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MockMVC to test Spring MVC form validation

The Spring MVC Test Framework was incorporated into the Spring Framework in version 3.2. It allows tests to be run against the actual spring configuration and a real DispatcherServlet. This makes it great for testing container level configuration that would be impossible to unit test by simply instantiating one or two classes. As an example, here’s a recipe for testing annotation based bean validation in a Spring Web MVC project.

The source code for this is available from the Spanners project on GitHub. This demo code was added in version 2.4.

Setting up annotation based form validation

Form validation can be configured just by annotating the domain model with JSR-303 validation constraints:

public class SpannerForm {

	// Name may be 1-255 characters
	@Size(min=1, max=255)
	private String name;

	// Size may be 1-99
	@Min(1) @Max(99)
	private int size;



When the form is submitted to a Web MVC controller, we can tell Spring to validate the entered data by using the @Valid annotation:

@RequestMapping(value = "/editSpanner", method = RequestMethod.POST)
public ModelAndView updateSpanner(@Valid @ModelAttribute(MODEL_SPANNER) SpannerForm formData, BindingResult validationResult) {

	if (validationResult.hasErrors()) {

	    // formData is not valid
	    return new ModelAndView(VIEW_VALIDATION_ERRORS);

	// Otherwise, formData is valid



The result of any validation failure can be shown in the HTML form using spring-form errors tag.

form validation message

Aside from adding a few annotations to my domain model class and my controller class, I’ve not written a single line of Java code to implement this form validation. So if I want to test it, I’ll need to run my tests against the Spring context.


The MockMVC class allows tests to be run against a real Spring application context without actually having to run the complete application in a Servlet container. It’s fairly straightforward to set up:

@ContextConfiguration(classes = {
						// MVC application context to be tested
						// Stubs for any services required for application context to start
public class AddSpannerValidationTest {

	protected WebApplicationContext wac;
	protected MockMvc mockMvc;

	public void setup() throws Exception {
		// Set up a mock MVC tester based on the web application context
		mockMvc = webAppContextSetup(wac).build();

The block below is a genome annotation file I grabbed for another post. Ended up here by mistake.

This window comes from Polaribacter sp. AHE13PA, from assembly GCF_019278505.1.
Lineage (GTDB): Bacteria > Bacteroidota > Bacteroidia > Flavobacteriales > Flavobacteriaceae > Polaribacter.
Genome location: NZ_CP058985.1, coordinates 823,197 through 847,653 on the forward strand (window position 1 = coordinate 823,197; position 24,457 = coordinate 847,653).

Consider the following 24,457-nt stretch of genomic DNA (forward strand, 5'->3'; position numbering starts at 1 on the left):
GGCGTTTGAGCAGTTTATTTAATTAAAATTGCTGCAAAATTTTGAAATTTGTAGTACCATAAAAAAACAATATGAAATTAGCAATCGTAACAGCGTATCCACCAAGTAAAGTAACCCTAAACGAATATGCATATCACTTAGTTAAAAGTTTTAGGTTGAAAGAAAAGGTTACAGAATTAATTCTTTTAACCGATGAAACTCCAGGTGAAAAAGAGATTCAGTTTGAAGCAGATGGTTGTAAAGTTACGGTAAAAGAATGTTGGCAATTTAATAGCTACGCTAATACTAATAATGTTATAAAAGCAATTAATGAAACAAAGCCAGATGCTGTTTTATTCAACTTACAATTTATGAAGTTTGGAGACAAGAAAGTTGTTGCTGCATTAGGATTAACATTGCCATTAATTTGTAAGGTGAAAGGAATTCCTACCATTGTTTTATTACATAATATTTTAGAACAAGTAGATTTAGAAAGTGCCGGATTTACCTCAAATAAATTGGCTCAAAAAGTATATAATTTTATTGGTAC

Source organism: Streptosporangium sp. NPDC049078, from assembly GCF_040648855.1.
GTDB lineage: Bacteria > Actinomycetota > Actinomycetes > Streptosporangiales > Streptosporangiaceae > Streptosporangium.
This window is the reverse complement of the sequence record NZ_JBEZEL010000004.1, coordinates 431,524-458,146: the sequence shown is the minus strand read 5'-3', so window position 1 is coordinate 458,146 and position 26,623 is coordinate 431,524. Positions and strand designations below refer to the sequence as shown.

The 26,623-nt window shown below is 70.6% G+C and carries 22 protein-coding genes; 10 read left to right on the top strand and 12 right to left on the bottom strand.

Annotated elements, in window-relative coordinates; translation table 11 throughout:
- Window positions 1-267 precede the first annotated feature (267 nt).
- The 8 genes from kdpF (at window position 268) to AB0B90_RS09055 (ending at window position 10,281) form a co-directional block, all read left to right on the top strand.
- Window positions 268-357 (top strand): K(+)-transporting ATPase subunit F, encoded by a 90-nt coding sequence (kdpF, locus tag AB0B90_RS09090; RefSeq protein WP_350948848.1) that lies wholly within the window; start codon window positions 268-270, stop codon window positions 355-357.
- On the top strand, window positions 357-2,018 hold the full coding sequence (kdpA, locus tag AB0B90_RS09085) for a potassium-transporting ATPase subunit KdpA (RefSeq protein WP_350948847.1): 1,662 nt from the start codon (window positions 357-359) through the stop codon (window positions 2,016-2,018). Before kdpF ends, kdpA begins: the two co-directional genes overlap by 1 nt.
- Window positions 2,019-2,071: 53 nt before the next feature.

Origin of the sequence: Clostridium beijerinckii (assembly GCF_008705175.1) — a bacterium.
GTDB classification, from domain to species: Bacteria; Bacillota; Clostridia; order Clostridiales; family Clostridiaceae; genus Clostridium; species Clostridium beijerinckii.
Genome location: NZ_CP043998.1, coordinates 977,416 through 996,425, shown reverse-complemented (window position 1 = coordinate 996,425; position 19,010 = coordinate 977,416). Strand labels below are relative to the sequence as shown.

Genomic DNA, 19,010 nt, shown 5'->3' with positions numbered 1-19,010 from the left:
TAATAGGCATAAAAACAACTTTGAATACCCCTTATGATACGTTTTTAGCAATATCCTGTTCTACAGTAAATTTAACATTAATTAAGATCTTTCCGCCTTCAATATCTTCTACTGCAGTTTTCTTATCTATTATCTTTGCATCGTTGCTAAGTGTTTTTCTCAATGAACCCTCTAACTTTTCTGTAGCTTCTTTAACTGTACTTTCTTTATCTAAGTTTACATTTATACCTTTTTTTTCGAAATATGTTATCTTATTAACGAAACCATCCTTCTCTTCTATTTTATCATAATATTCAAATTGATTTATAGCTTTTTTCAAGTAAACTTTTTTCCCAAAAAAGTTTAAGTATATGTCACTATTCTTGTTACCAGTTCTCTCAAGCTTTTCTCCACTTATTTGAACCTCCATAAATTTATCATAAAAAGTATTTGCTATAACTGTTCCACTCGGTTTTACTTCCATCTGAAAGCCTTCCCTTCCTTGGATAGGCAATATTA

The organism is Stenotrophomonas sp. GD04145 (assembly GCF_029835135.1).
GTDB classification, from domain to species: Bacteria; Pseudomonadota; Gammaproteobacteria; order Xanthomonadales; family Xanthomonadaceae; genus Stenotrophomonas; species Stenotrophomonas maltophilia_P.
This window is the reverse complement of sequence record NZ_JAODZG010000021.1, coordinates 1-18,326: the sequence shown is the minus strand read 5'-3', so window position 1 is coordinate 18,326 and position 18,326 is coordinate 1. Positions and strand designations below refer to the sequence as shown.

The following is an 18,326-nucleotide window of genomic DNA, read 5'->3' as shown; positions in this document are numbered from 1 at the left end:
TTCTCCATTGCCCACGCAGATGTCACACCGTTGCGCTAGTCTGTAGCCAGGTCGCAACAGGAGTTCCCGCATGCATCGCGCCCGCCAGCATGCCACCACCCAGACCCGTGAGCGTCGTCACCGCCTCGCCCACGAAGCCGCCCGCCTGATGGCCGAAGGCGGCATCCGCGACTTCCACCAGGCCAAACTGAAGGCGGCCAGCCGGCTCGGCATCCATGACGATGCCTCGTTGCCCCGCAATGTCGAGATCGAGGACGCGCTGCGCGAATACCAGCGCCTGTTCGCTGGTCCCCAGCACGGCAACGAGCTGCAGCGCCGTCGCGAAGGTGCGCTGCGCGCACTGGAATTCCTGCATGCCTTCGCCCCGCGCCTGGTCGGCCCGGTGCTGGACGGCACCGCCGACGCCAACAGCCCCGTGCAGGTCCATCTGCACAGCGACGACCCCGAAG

In the above code, the MockMvc is setup against the WebApplicationContext as defined in the WebMvcConfig class. It could be set up just as easily against XML based application configuration:

public class AddSpannerValidationTest {



Note though, that we’re starting our test against the real application context, not a stub or an approximation. This means that all the goodies that Spring provides for us (such as request mappings, data binding and of course validation) are available and testable.

Testing controllers

A MockMvc based test will typically perform some action (GET or POST to a URL) and then make assertions on the response. Here’s a typical example of verifying a GET request to a URL mapped to a controller:

public void testGetPage() throws Exception {
	// Logged in user requests page
					// HTTP 200 returned
					// Controller forwards to correct view
					// Spanner model attribute is set

If any of the expectations are not met then the test will fail.

Testing validation rules

I can POST the form data to my controller and assert (expect) that validation errors are triggered:

 * Assert that validation error is triggered if name field is left blank
public void testEmptyNameValidation() throws Exception {

	// Post to URL mapped to controller
						// User is logged in
						// Spanner name is empty!
						.param("name", "") 
						// Spanner size
						.param("size", 16)) 
					.andExpect(model().attributeHasFieldErrors(MODEL_SPANNER, FIELD_NAME));

As my test class will repeatedly POST data to the same controller, I can abstract the form submission leaving just the andExpect clauses in my test:

 * Post the add spanner form
private MockHttpServletRequestBuilder postForm(String name, String size) {
	// Post to URL mapped to controller
	return post(CONTROLLER_URL) 
				// User is logged in
				 // Spanner name
				.param("name", name)
				// Spanner size
				.param("size", size); 

 * Assert that validation error is triggered if size field is less than 1
public void testMinSizeValidation() throws Exception {
	mockMvc.perform(postForm("Bertha", "0"))
					.andExpect(model().attributeHasFieldErrors(MODEL_SPANNER, FIELD_SIZE));



Published inHow ToTestingWeb Technologies


  1. Robert Cameron Robert Cameron

    Hi Stevie,

    I’ve recently started using MockMVC and have become a big fan. What I’ve noticed however is that the methods of my controller called using MockMVC do not show as covered in my Sonar unit test coverage. Have you encountered this, and do you have any idea what I can do about it?


  2. Sorry Robert, that’s not a problem I’ve experienced myself. I am running Sonar to get test coverage stats but I can’t tell if my MockMVC tests contribute to coverage as I’m running regular unit tests on my controller classes as well as MockMVC tests as described above.

    In my opinion, the above recipe is good for testing Spring container configuration but not so good for testing the logic in the Controller class. I’d still recommend writing a ‘regular’ unit test for that. The test would simply create an instance of the controller and call the updateSpanner() method. If you download the source code from GitHub (link at the top of the post), you’ll see that AddSpannerControllerTest does just that.

    I appreciate that this does not answer your question but I hope it’s of use to you.

  3. Robert Cameron Robert Cameron

    I currently believe the issue is actually due to the use of PowerMockRunner and not MockMVC.

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